Is it true that frozen vegetables contain more nutrients than fresh? S. McInnes
We trawled through lots of research, various reports and results of experiments that compared frozen food bought at the supermarket with fresh food bought at the supermarket. The tests were supervised by reputable establishments that included the US Department of Agriculture and the University of Western Sydney. In a nutshell, frozen is as good as, if not better than, fresh vegetables for some nutrients. Depending on the test, some fresh vegetables had more calcium. The logic goes that vegetables grown for processing are harvested when ripe in the field, so are naturally high in nutrients and are processed shortly after harvest, thus preserving those nutrients. Supermarket vegetables are often picked when they are ripe enough to look ready to eat, but not too ripe to be fragile and be damaged during transport. So frozen vegetables are generally more nutritious than fresh vegetables bought at the supermarket. However, the tests didn't compare frozen vegetables with those freshly picked at the natural peak of the season. The tests also didn't compare texture or flavour. In my humble opinion, frozen vegetables are chewy, watery and flavourless lumps on a plate often served with overcooked roast lamb and packet gravy.
While preparing green prawns, I noticed that all their ''veins'' were under the belly of the prawn and not on the top. K. Brooks
Having working with many highly trained professional chefs, I was taught that the technical name for the ''vein'' was ''poop chute''. That is, until your letter arrived. We contacted the Australian Prawn Farmers Association and they were delighted that we were taking interest in their little crustaceans. They told us prawns have three possible dark lines that run through the body and just one is the poop chute. This is the one that people normally remove from the dorsal side (top) of the animal and is also known as the gut or intestine. The second possible dark line in females is the ovary and can look like the gut to an untrained eye. Thirdly, on the underside, is the nerve cord, which is much thinner. One member of the association said, "I suspect that the prawn's guts were empty and so the nerve cord is definitely a possibility [as] often [it] can appear quite dark."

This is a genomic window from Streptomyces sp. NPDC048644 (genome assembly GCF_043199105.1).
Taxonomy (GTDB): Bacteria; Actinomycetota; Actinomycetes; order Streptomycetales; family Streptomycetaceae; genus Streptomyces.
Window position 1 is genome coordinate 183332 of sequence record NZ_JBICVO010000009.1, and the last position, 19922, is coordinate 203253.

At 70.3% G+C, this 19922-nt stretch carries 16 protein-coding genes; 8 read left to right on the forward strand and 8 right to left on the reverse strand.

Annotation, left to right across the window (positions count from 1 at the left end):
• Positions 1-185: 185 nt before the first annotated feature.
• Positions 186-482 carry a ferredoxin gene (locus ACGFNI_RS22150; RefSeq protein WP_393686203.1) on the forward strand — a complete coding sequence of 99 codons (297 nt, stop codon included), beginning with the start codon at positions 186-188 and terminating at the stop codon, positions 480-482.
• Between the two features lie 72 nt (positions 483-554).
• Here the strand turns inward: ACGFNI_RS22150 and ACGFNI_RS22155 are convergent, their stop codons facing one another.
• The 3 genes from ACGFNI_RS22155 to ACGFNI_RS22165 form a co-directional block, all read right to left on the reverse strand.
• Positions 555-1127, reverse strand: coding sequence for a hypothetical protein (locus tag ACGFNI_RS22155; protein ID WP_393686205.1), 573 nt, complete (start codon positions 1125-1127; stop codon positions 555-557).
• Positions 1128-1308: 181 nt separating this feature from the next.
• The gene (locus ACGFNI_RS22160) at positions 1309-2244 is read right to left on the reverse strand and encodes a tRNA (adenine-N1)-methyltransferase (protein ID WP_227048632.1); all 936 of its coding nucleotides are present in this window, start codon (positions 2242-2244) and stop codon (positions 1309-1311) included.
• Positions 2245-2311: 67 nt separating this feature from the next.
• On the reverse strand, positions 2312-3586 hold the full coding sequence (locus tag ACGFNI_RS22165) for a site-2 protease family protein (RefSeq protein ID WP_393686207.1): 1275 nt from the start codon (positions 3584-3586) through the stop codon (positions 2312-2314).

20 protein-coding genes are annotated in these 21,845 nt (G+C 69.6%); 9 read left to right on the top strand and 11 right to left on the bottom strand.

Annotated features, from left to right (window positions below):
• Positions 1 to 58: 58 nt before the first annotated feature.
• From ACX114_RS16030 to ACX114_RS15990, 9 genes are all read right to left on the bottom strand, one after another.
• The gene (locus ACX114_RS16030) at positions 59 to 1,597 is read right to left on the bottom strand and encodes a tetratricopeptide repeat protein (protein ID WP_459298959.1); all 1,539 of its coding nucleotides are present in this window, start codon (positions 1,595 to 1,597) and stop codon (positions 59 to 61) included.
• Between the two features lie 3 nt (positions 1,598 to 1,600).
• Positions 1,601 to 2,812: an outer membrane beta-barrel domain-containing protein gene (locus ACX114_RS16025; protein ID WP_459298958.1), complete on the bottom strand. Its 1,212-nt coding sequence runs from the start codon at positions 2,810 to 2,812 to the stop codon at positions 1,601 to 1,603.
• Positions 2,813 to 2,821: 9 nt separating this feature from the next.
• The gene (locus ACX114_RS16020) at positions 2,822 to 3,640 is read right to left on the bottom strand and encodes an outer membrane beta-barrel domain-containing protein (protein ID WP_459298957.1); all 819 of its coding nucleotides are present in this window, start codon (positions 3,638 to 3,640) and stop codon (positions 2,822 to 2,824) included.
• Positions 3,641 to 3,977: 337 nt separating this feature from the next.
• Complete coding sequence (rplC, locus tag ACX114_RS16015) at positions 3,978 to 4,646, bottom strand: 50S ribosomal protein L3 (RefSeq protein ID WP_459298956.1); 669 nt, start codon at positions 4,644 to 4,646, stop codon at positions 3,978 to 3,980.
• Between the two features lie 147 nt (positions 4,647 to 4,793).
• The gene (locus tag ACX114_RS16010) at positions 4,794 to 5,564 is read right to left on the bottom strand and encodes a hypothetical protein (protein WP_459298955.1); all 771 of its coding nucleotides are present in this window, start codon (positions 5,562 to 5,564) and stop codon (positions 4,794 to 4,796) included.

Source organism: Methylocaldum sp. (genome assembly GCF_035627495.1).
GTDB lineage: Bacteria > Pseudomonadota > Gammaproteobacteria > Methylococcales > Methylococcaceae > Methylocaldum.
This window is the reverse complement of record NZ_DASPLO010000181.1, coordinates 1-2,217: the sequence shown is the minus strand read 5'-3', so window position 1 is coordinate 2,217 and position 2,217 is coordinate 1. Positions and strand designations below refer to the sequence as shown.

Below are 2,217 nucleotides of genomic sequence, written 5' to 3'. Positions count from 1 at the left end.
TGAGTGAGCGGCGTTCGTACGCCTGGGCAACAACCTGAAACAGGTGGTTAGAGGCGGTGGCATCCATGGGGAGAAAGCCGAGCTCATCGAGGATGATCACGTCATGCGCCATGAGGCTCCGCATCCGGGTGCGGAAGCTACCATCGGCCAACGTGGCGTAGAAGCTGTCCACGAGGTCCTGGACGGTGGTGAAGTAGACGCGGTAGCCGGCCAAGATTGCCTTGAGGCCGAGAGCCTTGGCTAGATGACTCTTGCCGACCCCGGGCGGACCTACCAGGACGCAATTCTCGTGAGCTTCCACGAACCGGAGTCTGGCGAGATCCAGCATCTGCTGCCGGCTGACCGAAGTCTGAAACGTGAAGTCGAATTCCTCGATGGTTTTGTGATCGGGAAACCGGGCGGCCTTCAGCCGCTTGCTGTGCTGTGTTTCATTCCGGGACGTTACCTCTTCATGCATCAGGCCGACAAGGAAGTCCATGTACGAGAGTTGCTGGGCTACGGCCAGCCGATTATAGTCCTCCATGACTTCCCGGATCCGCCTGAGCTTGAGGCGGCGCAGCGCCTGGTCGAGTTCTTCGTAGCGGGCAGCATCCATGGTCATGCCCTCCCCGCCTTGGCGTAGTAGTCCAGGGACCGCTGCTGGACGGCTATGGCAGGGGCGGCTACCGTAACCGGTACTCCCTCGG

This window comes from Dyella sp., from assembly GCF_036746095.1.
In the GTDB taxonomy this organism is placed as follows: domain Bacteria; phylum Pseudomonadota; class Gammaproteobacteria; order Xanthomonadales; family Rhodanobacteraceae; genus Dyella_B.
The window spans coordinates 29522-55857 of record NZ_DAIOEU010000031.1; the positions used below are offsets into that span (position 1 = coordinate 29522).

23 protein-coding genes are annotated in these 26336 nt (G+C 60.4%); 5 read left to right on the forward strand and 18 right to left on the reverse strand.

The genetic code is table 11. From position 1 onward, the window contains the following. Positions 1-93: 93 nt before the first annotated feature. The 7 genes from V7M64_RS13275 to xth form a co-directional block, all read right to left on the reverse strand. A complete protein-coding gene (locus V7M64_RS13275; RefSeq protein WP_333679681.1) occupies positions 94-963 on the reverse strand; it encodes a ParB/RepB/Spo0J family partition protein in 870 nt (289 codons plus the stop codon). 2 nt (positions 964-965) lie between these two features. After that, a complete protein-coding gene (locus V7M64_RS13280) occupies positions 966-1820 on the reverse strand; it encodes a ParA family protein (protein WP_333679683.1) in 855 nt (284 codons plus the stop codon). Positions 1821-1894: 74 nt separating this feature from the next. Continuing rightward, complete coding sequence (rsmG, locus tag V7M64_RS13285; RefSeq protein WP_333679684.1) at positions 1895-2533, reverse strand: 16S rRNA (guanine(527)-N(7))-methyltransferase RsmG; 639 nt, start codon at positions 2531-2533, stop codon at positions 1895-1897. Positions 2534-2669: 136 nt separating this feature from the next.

In France and Spain, I often enjoyed salade de chevre chaud (warm goat's cheese salad), which seemed to be readily available. I am having a hard time finding the correct cheese in Australia. It requires a log cheese with a rind. Any ideas? C. Valvo
When in France I only eat tripe, sausage, duck and seafood. As it has never occurred to me to eat a salad in France, I tracked down my great vegetarian cheese-loving mate Will Studd to the United States, where he was shooting another episode of Cheese Slices. Studd advised: "Goat's cheese is a great grilling cheese because its composition means it holds its shape. The mould-ripened buchette used for this dish in France is Saint Maure, but you can also use chabichou and chevrot. These are hard to find in Australia because they don't travel well. They can be substituted with a local fresh chevre, or mould-ripened varieties such as La Luna from Holy Goat."
What is F1 wagyu? G. Leigh
For one thing, F1 wagyu is not a car race organised by Bernie Ecclestone. Mind you, it would be interesting. Nor is F1 the real wagyu beef the Japanese love. F1 means it is the first cross, or offspring, of a full-blood wagyu bull and an angus cow, for example. "Wagyu have horns," says wagyu breeder Neil Prentice. ''But angus don't. Wagyu has the monosaturated 'healthy' fat and angus don't. An F1 has neither horns nor the 'healthy' fat." He says that about 85 per cent of beef labelled as wagyu is F1. Prentice compares wagyu to the Porsche Cayenne and F1 wagyu to the Volkswagen Touareg. Both share similar genetics, in this case the chassis, but you wouldn't want to be paying Porsche prices for a Volkswagen.